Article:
As someone who has always been very open about struggling with anxiety, I thought I knew it all. I’m familiar with social anxiety, separation anxiety (from my dogs), generalized anxiety—all the forms of the disorder that most people are familiar with.
But after yet another summer full of uncontrollable wildfires and floods, a new feeling of unease hit me, and I was left wondering: can anyone else relate to this feeling of climate anxiety?
I looked to Google for my answer. And as it turned out, a bunch of other people had, too. In fact, Google searches for “climate anxiety” soared by 565% in 2021, according to the news outlet Grist.
Having finally felt seen, I set out on a quest to learn more about climate anxiety—what it means and how to cope with these feelings. I stumbled upon a Q&A with Dr. Sarah Lowe, a clinical psychologist and associate professor in the Department of Social and Behavioral Sciences at Yale School of Public Health.
First, it’s important to note the difference between worry and anxiety. Worry is an emotional motivator, and in truth, we need more people to be worried about global warming. Where worry changes to anxiety, however, these thoughts become overwhelming and in some cases debilitating.
According to Dr. Lowe, scholars have found that climate anxiety comprises several feelings, such as ecological grief—that is, sadness or longing caused by the changes one observes in one’s ecosystem. Another component of climate anxiety is solastalgia, or “nostalgia for one’s home environment and the way things used to be.”
As my husband and I start to family plan for the near future, the feelings that Dr. Lowe describes resonate with me. I find myself ping-ponging between wanting to start a family but fearing that my children won’t experience, due to climate change, the same joys of childhood as I did, such as playing outside till the sun goes down, only to then chase fireflies. Will the sky be clear enough to still see stars, and will some of the wonders of the world that I’ve seen still stand by the time they’re my age?
I’m not alone in these worries. In a survey of more than 1,000 Americans by Yale in December 2022, around 10 percent of respondents reported “feeling nervous, anxious, or on edge about global warming at least several days per week.” A similar percentage said they couldn’t stop or control their worrying about global warming, and slightly fewer reported that global warming had diminished their interest or pleasure in doing things.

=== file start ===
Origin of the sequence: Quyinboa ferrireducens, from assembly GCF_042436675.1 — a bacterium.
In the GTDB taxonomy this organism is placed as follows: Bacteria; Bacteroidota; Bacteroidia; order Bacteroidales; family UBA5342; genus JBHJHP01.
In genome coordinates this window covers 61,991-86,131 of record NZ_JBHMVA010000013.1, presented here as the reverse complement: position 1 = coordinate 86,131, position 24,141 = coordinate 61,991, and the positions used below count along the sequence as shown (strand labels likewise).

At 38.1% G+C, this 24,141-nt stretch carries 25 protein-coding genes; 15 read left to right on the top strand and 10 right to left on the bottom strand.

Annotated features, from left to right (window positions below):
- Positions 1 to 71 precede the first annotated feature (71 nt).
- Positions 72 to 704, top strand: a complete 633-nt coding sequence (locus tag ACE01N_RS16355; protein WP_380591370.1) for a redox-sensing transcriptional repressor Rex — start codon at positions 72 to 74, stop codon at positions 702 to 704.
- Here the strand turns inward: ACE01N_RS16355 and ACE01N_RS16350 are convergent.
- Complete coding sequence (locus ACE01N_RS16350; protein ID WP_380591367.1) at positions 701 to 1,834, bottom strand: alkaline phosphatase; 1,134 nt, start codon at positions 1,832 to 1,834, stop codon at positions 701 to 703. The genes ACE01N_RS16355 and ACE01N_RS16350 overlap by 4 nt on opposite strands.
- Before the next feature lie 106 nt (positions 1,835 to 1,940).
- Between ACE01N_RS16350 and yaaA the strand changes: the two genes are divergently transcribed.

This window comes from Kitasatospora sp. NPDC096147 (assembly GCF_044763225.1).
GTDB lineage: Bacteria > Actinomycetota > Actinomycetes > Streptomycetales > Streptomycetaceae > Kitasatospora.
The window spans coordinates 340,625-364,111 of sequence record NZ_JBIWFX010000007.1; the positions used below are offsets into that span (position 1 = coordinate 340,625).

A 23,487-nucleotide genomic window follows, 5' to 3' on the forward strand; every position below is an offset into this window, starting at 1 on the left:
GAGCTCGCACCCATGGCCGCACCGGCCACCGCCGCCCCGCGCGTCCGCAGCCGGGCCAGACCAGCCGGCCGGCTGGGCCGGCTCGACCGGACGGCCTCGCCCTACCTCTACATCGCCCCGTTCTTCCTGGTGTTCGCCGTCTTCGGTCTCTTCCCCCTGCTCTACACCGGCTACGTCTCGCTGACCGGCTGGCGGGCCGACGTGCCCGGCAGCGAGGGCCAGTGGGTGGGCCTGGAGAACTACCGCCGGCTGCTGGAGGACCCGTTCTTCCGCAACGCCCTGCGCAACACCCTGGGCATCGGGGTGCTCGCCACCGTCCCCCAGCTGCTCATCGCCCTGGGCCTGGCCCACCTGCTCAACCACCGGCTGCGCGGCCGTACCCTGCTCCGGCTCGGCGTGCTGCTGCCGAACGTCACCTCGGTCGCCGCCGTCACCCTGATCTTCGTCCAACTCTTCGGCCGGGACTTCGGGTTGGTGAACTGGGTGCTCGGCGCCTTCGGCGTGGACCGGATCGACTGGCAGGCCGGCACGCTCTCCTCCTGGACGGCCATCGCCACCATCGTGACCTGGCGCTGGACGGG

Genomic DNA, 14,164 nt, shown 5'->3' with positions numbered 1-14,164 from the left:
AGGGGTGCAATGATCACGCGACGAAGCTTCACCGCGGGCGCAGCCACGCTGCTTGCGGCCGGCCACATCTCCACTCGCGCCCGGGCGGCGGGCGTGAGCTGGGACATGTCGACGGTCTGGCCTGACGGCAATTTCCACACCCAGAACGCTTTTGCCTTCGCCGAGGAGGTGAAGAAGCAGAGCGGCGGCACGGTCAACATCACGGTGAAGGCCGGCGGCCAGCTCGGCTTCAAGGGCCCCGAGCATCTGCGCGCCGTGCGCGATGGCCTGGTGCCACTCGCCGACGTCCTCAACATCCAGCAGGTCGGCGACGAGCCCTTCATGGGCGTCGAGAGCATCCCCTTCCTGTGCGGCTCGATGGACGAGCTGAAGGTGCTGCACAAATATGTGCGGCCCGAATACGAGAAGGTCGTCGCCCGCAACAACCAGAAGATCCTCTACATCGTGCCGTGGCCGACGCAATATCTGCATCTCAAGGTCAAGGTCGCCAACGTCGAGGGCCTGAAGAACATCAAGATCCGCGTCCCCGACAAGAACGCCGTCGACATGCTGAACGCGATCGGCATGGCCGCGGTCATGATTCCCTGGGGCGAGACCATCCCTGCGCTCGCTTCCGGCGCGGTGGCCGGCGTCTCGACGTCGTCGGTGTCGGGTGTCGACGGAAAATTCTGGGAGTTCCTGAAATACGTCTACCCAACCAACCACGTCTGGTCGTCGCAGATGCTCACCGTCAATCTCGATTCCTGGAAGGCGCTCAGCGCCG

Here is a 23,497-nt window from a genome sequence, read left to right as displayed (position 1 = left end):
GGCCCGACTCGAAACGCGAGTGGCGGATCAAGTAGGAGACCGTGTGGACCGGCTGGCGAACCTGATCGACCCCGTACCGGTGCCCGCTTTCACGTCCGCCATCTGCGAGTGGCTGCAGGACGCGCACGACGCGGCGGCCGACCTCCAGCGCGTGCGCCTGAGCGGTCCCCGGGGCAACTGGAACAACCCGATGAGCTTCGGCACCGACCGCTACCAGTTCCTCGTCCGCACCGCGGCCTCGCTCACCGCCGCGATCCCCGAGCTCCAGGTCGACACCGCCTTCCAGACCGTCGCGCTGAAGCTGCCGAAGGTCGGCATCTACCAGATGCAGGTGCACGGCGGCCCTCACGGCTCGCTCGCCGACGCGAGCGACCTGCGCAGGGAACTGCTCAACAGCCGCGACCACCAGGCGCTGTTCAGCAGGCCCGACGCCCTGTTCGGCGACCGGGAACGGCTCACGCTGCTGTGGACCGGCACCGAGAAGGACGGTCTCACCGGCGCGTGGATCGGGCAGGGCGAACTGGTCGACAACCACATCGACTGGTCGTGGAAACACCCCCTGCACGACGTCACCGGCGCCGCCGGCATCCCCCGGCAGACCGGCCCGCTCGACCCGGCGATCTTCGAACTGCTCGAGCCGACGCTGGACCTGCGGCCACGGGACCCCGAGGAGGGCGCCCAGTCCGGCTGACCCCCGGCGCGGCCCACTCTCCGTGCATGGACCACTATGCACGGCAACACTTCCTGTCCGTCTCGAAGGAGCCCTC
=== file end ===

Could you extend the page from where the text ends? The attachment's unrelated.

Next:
As more events like the wildfires in Maui, Canada, and Europe occur, the rate of climate anxiety is set to skyrocket. So many have already lost their homes, family members, and beloved pets—not to mention the loss of habitat and wildlife.
So…what do we do?
According to Dr. Lowe, if you’re experiencing symptoms of climate anxiety (or even if you’re not!), collective action is one way to lesson these feelings of impending doom. Collective action can increase your social connectedness with people who share similar goals and values. This is particularly important because social support is one of the strongest predictors of mental well-being. Chances are, taking action will give you a stronger sense of self-efficacy and hope for the future, too!
I experienced this recently when I relocated from Chicago to Milwaukee. Having been part of a composting program for many years in Chicago, I felt very out of sorts at the lack of resources available to reduce food waste in Milwaukee. So I acted and emailed my alderman to express this desire for citywide composting. Taking this smallest of actions helped me feel in control by helping to build collective action among my new community.
My role in the Leff Sustainability Group and the work I do for our clients on sustainability topics helps, too. One of our main missions within LSG is to help our clients think strategically, both in creating and executing, about their sustainability goals and messaging. Working on environmental, social, and governance (ESG) reports and producing high-value sustainability content that reaches an audience that has the ability to make positive change brings me a sense of peace. And while I know that we can only help to supply the consumers of this content with the tools and resources they need to make informed decisions, I know my team is doing their part by bringing awareness to the dangerous effects of climate change.
My last piece of advice is to set a healthy media diet for yourself. Stay aware, but put limits on your doomscrolling. We live in a media ecosystem that is geared to tell us about how bad things are and rarely to tell us about all the incredible people who are doing something to help—such as Carlos Manuel Rodríguez, the CEO of the Global Environment Facility. By consciously making different choices in our media diets, we can get energized to make a change. (Have you checked out our #EcoWins yet?)